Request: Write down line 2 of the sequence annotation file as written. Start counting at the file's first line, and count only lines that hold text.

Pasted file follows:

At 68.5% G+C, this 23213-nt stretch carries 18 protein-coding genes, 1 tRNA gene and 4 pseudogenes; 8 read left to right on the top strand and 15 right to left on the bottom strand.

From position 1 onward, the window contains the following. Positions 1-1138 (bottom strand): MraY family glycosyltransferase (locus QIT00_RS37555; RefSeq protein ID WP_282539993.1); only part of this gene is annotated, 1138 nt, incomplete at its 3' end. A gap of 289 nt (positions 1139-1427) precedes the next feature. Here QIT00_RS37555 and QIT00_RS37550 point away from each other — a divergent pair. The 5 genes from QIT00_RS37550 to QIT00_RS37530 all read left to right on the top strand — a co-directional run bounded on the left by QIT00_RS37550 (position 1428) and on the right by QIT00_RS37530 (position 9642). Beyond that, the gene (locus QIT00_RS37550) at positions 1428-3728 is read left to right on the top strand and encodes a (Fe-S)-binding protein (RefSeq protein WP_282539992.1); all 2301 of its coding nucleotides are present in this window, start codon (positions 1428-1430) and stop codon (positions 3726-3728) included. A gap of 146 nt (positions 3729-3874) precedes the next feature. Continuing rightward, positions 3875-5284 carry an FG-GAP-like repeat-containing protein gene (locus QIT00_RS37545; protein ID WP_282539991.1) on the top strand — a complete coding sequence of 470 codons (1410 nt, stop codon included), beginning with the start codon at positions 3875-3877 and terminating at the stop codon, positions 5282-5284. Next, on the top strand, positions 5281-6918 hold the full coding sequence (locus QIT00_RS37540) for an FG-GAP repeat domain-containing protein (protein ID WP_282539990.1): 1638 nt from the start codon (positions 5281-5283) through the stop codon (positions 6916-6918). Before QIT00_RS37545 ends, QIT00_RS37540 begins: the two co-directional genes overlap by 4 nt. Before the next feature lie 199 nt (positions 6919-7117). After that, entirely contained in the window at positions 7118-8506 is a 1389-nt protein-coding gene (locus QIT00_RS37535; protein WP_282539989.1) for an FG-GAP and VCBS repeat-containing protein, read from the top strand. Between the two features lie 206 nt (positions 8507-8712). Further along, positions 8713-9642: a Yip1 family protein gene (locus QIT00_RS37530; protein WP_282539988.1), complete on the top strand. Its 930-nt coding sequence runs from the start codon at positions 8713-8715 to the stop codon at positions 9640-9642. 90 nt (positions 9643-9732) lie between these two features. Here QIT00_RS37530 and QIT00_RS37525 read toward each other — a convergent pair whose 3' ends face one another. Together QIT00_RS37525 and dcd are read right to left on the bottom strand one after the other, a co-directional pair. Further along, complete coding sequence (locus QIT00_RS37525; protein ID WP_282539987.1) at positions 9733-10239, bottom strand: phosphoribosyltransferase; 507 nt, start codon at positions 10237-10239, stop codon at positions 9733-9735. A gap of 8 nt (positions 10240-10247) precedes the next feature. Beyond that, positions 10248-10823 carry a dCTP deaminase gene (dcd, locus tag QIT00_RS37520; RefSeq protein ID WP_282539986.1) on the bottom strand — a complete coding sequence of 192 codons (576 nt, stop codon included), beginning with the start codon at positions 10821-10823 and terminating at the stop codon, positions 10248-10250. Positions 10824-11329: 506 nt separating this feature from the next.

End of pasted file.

From position 1 onward, the window contains the following. Positions 1-1138 (bottom strand): MraY family glycosyltransferase (locus QIT00_RS37555; RefSeq protein ID WP_282539993.1); only part of this gene is annotated, 1138 nt, incomplete at its 3' end. A gap of 289 nt (positions 1139-1427) precedes the next feature. Here QIT00_RS37555 and QIT00_RS37550 point away from each other — a divergent pair. The 5 genes from QIT00_RS37550 to QIT00_RS37530 all read left to right on the top strand — a co-directional run bounded on the left by QIT00_RS37550 (position 1428) and on the right by QIT00_RS37530 (position 9642). Beyond that, the gene (locus QIT00_RS37550) at positions 1428-3728 is read left to right on the top strand and encodes a (Fe-S)-binding protein (RefSeq protein WP_282539992.1); all 2301 of its coding nucleotides are present in this window, start codon (positions 1428-1430) and stop codon (positions 3726-3728) included. A gap of 146 nt (positions 3729-3874) precedes the next feature. Continuing rightward, positions 3875-5284 carry an FG-GAP-like repeat-containing protein gene (locus QIT00_RS37545; protein ID WP_282539991.1) on the top strand — a complete coding sequence of 470 codons (1410 nt, stop codon included), beginning with the start codon at positions 3875-3877 and terminating at the stop codon, positions 5282-5284. Next, on the top strand, positions 5281-6918 hold the full coding sequence (locus QIT00_RS37540) for an FG-GAP repeat domain-containing protein (protein ID WP_282539990.1): 1638 nt from the start codon (positions 5281-5283) through the stop codon (positions 6916-6918). Before QIT00_RS37545 ends, QIT00_RS37540 begins: the two co-directional genes overlap by 4 nt. Before the next feature lie 199 nt (positions 6919-7117). After that, entirely contained in the window at positions 7118-8506 is a 1389-nt protein-coding gene (locus QIT00_RS37535; protein WP_282539989.1) for an FG-GAP and VCBS repeat-containing protein, read from the top strand. Between the two features lie 206 nt (positions 8507-8712). Further along, positions 8713-9642: a Yip1 family protein gene (locus QIT00_RS37530; protein WP_282539988.1), complete on the top strand. Its 930-nt coding sequence runs from the start codon at positions 8713-8715 to the stop codon at positions 9640-9642. 90 nt (positions 9643-9732) lie between these two features. Here QIT00_RS37530 and QIT00_RS37525 read toward each other — a convergent pair whose 3' ends face one another. Together QIT00_RS37525 and dcd are read right to left on the bottom strand one after the other, a co-directional pair. Further along, complete coding sequence (locus QIT00_RS37525; protein ID WP_282539987.1) at positions 9733-10239, bottom strand: phosphoribosyltransferase; 507 nt, start codon at positions 10237-10239, stop codon at positions 9733-9735. A gap of 8 nt (positions 10240-10247) precedes the next feature. Beyond that, positions 10248-10823 carry a dCTP deaminase gene (dcd, locus tag QIT00_RS37520; RefSeq protein ID WP_282539986.1) on the bottom strand — a complete coding sequence of 192 codons (576 nt, stop codon included), beginning with the start codon at positions 10821-10823 and terminating at the stop codon, positions 10248-10250. Positions 10824-11329: 506 nt separating this feature from the next.